Sunday, May 31

God Bless Bike Mechanics

Interior of the LaVogue Bike Shop, in Hoquiam's "Historic LaVogue Building"
This last week, I was reminded that a bike mechanic is more than simply someone who knows how to turn a wrench on a fastener. He or she is someone that can get you back on the road, whether your problem was complex, or simply minor but irritating.

I decided to “multimode” by bike and bus into Aberdeen again, taking advantage of the “local knowledge” acquisition I did here on “Steve’s Day Out.” Well, as it turned out, I had problems of a different sort. My now venerable U Lock has been getting a little cantankerous lately, but still seemed to have a lot of life in it. After getting off the bus, I rode over to the nearby Walmart to see how THEIR film processing compared to that of Rite Aid. As it turns out, their film processing is both quicker and cheaper, though it is clear that the days of quick and good film processing are sadly behind us. Rite Aid has their film developing horse and buggy come by once a week while Walmart has twice a week service. Still, either of those are better than Tall’s “Camera” in Seattle which not only doesn’t handle film developing, but didn’t know of any place closer than about ten miles away.

To make a long story short, after completing my recon at Wallyworld, I rode over to Safeway in order to get groceries either not available at IGA, or with greatly superior value. Pulling up to their bike rack, my lock would not open. Golly! I tried again. Sheesh! Suddenly, it seemed I was 25 miles from home and on a shopping trip with a lock that wouldn’t open. While I felt lucky it didn’t fail with the bike locked inside at Walmart, shopping and a library visit now seemed out of the question. After considering options, I decided that the best option would be to ride over to neighboring Hoquiam and pay a visit to the only bike shop in Gray’s Harbor County.

Front of the LaVogue Bike Shop
The ride was uneventful, retracing a route I rode the week before, and in due time, I was at the LaVogue Bike Shop counter saying “I need a lock” as I plopped the frozen U lock down. The owner indicated that usually, the locks just needed lubrication and he tried that. Apparently, however, lube doesn’t help locks where the mechanism is falling apart beyond making stuff greasy. I indicated that the only thing it would be nice to save from the old lock was the cable which I use to attach the front wheel to the frame/rear wheel/bike rack combination. The owner stated he could probably get the lock apart and proceeded to put it in a vise until a potential customer diverted his attention. It is a wise bike shop owner that will ignore a bike sale in favor of hacking into a now-greasy lock.

U Lock in Happier Days
Still, I was not out of luck. The mechanic in the back of the shop inquired about the problem and I related how the lock was terminal, but I’d like to keep the cable or, if he couldn’t save it, to buy another to go with the new U lock. Being a guy with a golden touch, he cranked away on the lock and soon had it broken in two, with my old cable free to go with the new lock. In reply to my jesting “golly, if you don’t make it as a bike mechanic, you can always go into the business of breaking locks,” he said “yup, as long as I have a vise and a big hammer with me, I can break most any lock.” Well, perhaps a vise and a hammer is not the most subtle way to steal a bike, but I was reminded, once more, that bike mechanics are blessed. Anybody can adjust a working derailleur or replace brake pads, but fixing stuff not designed to be fixed is a talent not given to us all. And they DID sell me a new lock! I let them keep the key for the old one...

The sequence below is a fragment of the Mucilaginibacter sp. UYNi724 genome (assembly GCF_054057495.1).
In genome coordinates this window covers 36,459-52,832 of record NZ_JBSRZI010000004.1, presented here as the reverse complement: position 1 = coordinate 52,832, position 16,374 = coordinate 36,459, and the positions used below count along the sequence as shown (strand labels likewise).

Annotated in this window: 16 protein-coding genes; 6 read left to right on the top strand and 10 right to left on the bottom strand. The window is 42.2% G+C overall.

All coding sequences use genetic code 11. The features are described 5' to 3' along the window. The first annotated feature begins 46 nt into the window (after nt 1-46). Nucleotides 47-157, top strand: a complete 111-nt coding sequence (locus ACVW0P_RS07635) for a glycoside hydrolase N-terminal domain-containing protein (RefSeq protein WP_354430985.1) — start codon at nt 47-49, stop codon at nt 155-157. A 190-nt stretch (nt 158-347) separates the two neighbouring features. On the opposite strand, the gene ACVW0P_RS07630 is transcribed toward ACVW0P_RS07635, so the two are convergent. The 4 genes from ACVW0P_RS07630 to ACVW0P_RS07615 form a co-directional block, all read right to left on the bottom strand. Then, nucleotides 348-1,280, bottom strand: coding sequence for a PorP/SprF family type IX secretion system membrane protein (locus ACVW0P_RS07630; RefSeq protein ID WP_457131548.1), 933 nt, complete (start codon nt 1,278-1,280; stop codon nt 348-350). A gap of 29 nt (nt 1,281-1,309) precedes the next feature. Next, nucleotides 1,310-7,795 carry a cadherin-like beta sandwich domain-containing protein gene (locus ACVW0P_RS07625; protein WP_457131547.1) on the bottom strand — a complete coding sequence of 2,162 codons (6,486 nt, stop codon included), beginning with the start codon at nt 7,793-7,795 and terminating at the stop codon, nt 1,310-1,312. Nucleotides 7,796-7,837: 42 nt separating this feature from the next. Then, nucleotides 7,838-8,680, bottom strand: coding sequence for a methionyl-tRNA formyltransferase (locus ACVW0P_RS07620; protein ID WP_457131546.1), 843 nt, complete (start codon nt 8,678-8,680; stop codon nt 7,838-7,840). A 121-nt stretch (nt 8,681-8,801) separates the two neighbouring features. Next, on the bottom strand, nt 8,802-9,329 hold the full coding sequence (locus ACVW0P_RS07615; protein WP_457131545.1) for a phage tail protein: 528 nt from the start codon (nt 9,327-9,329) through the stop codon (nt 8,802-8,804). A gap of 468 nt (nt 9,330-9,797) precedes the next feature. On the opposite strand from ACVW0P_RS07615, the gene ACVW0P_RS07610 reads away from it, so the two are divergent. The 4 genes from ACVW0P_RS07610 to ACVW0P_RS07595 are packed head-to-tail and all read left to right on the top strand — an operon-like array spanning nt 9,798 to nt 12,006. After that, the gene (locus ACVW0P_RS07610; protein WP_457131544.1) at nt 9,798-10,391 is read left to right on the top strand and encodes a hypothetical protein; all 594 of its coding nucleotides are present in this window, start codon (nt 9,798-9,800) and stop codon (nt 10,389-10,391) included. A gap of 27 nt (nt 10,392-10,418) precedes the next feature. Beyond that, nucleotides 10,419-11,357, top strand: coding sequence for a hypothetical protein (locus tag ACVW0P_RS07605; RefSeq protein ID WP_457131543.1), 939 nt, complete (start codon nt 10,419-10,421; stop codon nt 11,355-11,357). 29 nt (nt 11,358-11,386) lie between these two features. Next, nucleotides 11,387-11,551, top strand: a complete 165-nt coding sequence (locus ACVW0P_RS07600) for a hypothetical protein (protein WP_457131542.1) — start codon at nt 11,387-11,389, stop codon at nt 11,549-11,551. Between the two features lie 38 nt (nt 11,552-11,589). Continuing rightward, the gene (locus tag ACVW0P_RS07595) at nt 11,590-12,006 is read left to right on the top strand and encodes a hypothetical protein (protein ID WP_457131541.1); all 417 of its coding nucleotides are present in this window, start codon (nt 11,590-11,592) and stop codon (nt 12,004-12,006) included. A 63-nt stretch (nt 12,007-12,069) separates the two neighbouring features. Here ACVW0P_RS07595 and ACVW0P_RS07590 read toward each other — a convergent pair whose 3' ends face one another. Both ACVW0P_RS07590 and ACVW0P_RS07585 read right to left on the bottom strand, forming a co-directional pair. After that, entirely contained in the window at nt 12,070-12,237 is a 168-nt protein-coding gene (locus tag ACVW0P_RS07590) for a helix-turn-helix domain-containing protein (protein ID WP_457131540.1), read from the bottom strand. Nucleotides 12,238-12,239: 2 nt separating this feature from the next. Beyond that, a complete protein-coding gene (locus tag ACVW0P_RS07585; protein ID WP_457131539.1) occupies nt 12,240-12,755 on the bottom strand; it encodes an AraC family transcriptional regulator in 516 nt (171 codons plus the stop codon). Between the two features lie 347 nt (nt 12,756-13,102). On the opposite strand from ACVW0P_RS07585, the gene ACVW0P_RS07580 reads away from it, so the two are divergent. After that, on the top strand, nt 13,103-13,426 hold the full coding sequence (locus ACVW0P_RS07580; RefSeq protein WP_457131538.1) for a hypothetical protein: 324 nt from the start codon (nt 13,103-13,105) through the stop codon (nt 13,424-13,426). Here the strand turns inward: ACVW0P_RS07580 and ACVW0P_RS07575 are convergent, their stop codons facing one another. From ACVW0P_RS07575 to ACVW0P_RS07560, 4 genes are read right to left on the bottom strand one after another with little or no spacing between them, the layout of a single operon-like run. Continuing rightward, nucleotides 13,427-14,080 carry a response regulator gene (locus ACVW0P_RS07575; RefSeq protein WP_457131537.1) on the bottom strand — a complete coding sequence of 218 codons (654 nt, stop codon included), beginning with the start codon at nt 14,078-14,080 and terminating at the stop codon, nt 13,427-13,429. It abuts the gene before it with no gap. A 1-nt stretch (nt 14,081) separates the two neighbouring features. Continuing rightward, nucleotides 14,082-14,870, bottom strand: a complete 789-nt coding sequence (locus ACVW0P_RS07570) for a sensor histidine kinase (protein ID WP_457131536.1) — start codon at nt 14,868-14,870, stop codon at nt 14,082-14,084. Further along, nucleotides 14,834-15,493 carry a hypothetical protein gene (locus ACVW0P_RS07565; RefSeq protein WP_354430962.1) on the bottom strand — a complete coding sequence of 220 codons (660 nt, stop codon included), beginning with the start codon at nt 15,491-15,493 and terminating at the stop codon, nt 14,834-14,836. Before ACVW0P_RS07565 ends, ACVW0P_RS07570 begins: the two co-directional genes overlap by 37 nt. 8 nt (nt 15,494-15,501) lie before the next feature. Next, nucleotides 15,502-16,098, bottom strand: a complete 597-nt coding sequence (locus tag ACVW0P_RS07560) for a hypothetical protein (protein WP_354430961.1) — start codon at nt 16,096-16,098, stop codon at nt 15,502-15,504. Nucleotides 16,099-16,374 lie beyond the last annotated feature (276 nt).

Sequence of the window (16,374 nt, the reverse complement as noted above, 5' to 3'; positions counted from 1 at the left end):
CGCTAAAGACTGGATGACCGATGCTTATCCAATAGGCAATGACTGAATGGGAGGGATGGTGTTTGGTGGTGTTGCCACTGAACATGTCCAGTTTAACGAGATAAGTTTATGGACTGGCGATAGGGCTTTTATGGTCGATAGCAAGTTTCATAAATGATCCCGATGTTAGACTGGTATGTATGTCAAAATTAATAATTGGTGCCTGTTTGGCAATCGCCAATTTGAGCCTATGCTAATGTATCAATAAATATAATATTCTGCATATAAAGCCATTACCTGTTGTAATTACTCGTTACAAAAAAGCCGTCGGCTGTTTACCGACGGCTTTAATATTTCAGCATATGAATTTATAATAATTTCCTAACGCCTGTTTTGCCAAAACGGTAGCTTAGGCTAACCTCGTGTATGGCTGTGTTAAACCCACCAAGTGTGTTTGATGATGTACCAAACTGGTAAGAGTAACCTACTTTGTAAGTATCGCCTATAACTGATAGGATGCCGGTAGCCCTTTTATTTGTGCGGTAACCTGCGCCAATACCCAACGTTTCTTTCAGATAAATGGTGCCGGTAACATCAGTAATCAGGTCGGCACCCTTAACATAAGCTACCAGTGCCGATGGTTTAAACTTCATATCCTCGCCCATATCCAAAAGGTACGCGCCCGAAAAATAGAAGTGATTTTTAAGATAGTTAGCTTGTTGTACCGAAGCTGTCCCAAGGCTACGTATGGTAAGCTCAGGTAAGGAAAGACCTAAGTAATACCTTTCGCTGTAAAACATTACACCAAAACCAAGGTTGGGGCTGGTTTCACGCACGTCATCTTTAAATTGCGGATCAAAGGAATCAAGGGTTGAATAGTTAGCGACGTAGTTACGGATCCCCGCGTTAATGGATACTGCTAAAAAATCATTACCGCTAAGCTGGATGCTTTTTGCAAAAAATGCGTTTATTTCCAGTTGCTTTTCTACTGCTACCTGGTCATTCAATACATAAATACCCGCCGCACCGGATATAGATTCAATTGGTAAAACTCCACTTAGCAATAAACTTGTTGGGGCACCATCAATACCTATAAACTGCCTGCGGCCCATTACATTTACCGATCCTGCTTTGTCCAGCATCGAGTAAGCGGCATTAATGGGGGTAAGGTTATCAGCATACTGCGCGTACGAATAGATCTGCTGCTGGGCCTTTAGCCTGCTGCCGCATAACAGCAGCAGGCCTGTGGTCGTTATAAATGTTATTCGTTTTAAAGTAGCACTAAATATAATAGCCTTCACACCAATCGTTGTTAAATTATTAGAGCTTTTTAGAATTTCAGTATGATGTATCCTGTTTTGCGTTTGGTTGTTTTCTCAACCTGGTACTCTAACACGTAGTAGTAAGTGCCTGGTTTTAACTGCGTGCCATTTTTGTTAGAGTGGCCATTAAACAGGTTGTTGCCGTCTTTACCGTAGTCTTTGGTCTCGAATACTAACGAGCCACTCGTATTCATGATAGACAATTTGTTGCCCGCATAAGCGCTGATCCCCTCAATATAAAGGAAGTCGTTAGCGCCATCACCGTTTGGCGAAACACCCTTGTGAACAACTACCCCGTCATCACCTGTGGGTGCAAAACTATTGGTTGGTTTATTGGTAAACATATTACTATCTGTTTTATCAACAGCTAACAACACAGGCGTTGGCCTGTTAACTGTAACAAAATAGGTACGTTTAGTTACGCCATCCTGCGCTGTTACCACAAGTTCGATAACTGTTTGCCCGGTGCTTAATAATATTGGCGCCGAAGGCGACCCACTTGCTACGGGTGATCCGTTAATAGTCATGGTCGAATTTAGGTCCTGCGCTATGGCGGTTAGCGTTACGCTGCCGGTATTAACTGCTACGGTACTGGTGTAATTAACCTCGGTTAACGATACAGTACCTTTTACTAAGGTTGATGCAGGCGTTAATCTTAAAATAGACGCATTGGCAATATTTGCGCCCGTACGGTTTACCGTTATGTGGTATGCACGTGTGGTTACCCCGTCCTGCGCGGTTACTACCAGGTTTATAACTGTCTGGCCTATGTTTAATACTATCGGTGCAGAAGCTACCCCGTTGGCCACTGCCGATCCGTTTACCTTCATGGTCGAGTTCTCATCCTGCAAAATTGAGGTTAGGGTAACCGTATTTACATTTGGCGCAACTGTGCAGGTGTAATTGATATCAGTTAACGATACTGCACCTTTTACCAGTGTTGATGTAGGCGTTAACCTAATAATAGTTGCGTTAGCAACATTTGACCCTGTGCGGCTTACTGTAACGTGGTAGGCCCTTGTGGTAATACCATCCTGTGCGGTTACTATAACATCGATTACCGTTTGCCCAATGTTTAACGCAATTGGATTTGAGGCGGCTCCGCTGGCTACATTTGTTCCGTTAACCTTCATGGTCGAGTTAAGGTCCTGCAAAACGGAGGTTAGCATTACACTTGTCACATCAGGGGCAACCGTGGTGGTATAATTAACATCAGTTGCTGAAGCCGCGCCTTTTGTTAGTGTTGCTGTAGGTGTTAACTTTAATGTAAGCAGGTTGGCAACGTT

I Still Swear by the Combination of a U Lock and Cable


Chandra Eswaran said...

Well, some good stories and lessons in this post, Steve.
Most importantly, I am happy to note that you got to go out and enjoy the day on a bike.
And, get to see a new bike store. The store's showcase looks nice, with a whole bunch of 'possibly affordable' bikes.
I am not judging their quality or anything.
Film processing - do you mean developing real film or printing digital stuff? I just had to ask :)

Come to think of the lock situation, in St. Louis, I once went out with a key to the bicycle lock.
Had to ask the nice folks at REI to watch my bike, while I went next to door to Whole Foods to buy some stuff.

Now, I have a bike key in my key ring, with the car key :)

Have a Wonderful Day!
Peace :)

momaverill said...

Film, as what they used to use back in the 20th century!

Trevor Woodford said...

I like a U-Lock and cable too Steve.....
A few years ago, when on a touring trip and hoping to catch a ferry from the Isle of Wight back to the mainland I had a lock jam with the bike inside.
It took me and the guy I was riding with a good hour and half to break the lock in order to release the bike..... This proved that I would never make it as a bike thief and therefore I was forced to stick with my then current job until I was able to leave and draw the pension :-)

John Romeo Alpha said...

We had an IGA right across the street for a long time. I always enjoyed being able to walk to buy groceries. Right next door was a large, non-chain office supply store that sold solid steel filing cabinets and sturdy desk chairs that you could actually use. Both are gone now, replaced by apartments...I mean, "city lofts." To get back on topic, I dropped my u-lock of the same manufacturer as the package in your photo, and it promptly broke in half--at least, the plastic outer casing did. The steel innards remained functional, but the broken plastic outer sleeve constantly rotated to interfere with either shackle engagement or key usage, so I replaced it eventually. I could I guess remove the outer plastic case and go all "steel is real" with it.

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